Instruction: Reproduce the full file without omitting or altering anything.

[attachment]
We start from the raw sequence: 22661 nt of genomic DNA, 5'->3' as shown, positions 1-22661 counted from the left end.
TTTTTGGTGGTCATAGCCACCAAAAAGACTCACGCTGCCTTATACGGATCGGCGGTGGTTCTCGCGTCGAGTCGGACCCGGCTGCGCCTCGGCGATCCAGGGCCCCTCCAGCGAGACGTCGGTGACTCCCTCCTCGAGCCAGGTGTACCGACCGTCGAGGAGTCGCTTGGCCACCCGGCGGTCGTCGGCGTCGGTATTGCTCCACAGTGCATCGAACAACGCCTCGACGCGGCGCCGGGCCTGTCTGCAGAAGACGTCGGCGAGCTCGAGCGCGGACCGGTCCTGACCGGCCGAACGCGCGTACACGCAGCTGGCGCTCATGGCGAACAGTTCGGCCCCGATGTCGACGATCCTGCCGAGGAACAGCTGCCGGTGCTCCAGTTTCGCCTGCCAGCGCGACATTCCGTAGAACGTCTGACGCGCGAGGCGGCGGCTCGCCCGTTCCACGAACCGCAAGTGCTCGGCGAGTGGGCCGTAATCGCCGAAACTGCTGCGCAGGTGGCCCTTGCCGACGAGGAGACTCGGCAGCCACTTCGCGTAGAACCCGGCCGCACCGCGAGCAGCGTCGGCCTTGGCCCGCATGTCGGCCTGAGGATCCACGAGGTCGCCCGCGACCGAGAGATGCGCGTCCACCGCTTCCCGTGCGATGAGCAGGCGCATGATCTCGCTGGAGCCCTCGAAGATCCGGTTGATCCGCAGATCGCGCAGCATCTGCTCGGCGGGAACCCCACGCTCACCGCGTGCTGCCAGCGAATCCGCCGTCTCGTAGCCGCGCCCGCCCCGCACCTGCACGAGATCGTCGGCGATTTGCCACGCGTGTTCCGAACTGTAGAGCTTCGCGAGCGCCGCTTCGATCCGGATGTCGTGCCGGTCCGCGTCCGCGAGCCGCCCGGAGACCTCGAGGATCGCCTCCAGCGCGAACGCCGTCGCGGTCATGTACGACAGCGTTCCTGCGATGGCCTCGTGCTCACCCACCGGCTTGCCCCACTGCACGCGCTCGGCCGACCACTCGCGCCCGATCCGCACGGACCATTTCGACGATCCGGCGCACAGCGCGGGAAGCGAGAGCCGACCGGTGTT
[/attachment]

We start from the raw sequence: 22661 nt of genomic DNA, 5'->3' as shown, positions 1-22661 counted from the left end.
TTTTTGGTGGTCATAGCCACCAAAAAGACTCACGCTGCCTTATACGGATCGGCGGTGGTTCTCGCGTCGAGTCGGACCCGGCTGCGCCTCGGCGATCCAGGGCCCCTCCAGCGAGACGTCGGTGACTCCCTCCTCGAGCCAGGTGTACCGACCGTCGAGGAGTCGCTTGGCCACCCGGCGGTCGTCGGCGTCGGTATTGCTCCACAGTGCATCGAACAACGCCTCGACGCGGCGCCGGGCCTGTCTGCAGAAGACGTCGGCGAGCTCGAGCGCGGACCGGTCCTGACCGGCCGAACGCGCGTACACGCAGCTGGCGCTCATGGCGAACAGTTCGGCCCCGATGTCGACGATCCTGCCGAGGAACAGCTGCCGGTGCTCCAGTTTCGCCTGCCAGCGCGACATTCCGTAGAACGTCTGACGCGCGAGGCGGCGGCTCGCCCGTTCCACGAACCGCAAGTGCTCGGCGAGTGGGCCGTAATCGCCGAAACTGCTGCGCAGGTGGCCCTTGCCGACGAGGAGACTCGGCAGCCACTTCGCGTAGAACCCGGCCGCACCGCGAGCAGCGTCGGCCTTGGCCCGCATGTCGGCCTGAGGATCCACGAGGTCGCCCGCGACCGAGAGATGCGCGTCCACCGCTTCCCGTGCGATGAGCAGGCGCATGATCTCGCTGGAGCCCTCGAAGATCCGGTTGATCCGCAGATCGCGCAGCATCTGCTCGGCGGGAACCCCACGCTCACCGCGTGCTGCCAGCGAATCCGCCGTCTCGTAGCCGCGCCCGCCCCGCACCTGCACGAGATCGTCGGCGATTTGCCACGCGTGTTCCGAACTGTAGAGCTTCGCGAGCGCCGCTTCGATCCGGATGTCGTGCCGGTCCGCGTCCGCGAGCCGCCCGGAGACCTCGAGGATCGCCTCCAGCGCGAACGCCGTCGCGGTCATGTACGACAGCGTTCCTGCGATGGCCTCGTGCTCACCCACCGGCTTGCCCCACTGCACGCGCTCGGCCGACCACTCGCGCCCGATCCGCACGGACCATTTCGACGATCCGGCGCACAGCGCGGGAAGCGAGAGCCGACCGGTGTT